Friday, 16 May 2014

God's Not Dead - a Curate's Egg of a film

Two days on and I'm still very much engaged with some internal dialogue over the film 'God's not dead! for (sadly) like the Curate's egg - not all of it is good!

Now I know this view might draw some fire from those who loved it unreservedly but I cannot excuse nor applaud some of the elements within it even though it was one of the better examples of this this genre of film (which perhaps also indicates how awful much of it is). Here's some of the current struggles:

There were some valid sections but the sharp apologetic was in stark contrast to some of the poor dialogue and the film might have been greatly improved by a pair of electronic scissors! Why they had to include the Islamic convert sub plot I have no idea - as an apologetic it was already sorted - this was tacky and unwarranted (and yes I know it goes on - but if the issue is to be raised, do it in coherent and contextually secure manner for Pete's sake).

The end was simply amazing (and not, I'm afraid, in a good way) but at least it cut the bluebirds singing and the Rebecca of Sunnybrook farm conclusion that I feared was becoming inevitable. Mind you complex medical diagnosis at a glance and a street death conversion of epic length and amazingly extensive dialogue (did it really take an hour or was that merely my perception?) all conspired to cloud over, and out, the positives and leave me with an unwieldy and unpalatable scene that provided if the the final, then it was the penultimate, nail in the coffin.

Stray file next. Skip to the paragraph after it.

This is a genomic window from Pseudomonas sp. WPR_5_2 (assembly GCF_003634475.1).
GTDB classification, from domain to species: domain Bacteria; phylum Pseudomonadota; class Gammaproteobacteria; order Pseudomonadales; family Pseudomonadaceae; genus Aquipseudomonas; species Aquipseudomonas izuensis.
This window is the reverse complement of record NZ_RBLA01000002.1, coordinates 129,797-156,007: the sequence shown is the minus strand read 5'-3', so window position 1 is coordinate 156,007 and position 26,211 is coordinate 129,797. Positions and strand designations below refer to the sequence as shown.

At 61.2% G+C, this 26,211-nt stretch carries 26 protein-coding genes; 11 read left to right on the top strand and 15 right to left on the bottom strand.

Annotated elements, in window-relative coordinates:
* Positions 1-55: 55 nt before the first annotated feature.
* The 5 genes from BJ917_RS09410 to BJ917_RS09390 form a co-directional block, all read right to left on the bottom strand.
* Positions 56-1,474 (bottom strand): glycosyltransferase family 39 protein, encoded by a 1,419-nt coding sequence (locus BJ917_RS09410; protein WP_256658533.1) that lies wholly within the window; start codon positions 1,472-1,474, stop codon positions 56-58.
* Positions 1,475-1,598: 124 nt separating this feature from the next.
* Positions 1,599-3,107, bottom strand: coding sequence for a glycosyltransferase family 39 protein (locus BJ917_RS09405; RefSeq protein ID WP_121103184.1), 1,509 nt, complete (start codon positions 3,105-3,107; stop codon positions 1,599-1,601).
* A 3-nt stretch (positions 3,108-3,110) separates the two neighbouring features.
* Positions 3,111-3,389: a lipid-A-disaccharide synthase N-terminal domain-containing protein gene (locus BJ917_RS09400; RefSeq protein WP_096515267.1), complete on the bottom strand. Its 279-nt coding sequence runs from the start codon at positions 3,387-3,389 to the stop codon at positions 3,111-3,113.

But I loved the apologetics, the analogy of sin as a cell was outstanding and the call to not only 'give an answer to all who ask' but to stand up for our faith regardless of the opposition  - but especially when it comes from within.

Waiting for the DVD now so I can cut out the dross and celebrate the good (it's called gleaning - something it seems that many Christians seem to have lost) - Happy Friday


Soup D said...

I found the death bed conversion the most challenging part, personally. True it was clumsy and overly contrived, but it did raise an important question: what would I do if faced with a person who was dying (without hope of rescue)?
Natural response to a situation of grave physical injury is medical treatment. When the situation is irretrievable (ie death inevitable) then making the victim as comfortable as possible and supplying reassurance takes over. However, if we send them to the after life without a hope of eternity, then what have we really achieved?
Now, I 'm not denying God's ability to rescue at the last moment with out a syllable of 'the sinner's prayer' ever being uttered: we're talking about grace not magical incantation, after all! I don't condone pushing a dying person into some sort of desperate but hollow 'confession of faith', either. However, within my comfort and reassurance, would I talk of the saving grace of Jesus' death and resurrection, rather than supplying trite platitudes? It made me think: at the moment of death, what is of greater importance than assurance of what comes next?

Anonymous said...

Would you recommend people to watch this?

It sounds like it was made for the US home market and may contain a level of emotion above the danger level for the British viewer.

In other words, where Mr. Hudson would begin to feel discomfort at an exhibition of emotional abandon by the youngest servants: "Come now, laddie/lassie, pull yourself together now".


Vic Van Den Bergh said...

I'd say it's worth a watch but be aware that there are some severe limitations in the whole thing. Not so much the emotion as the contrived and cliched elements - but still worth a watch :-)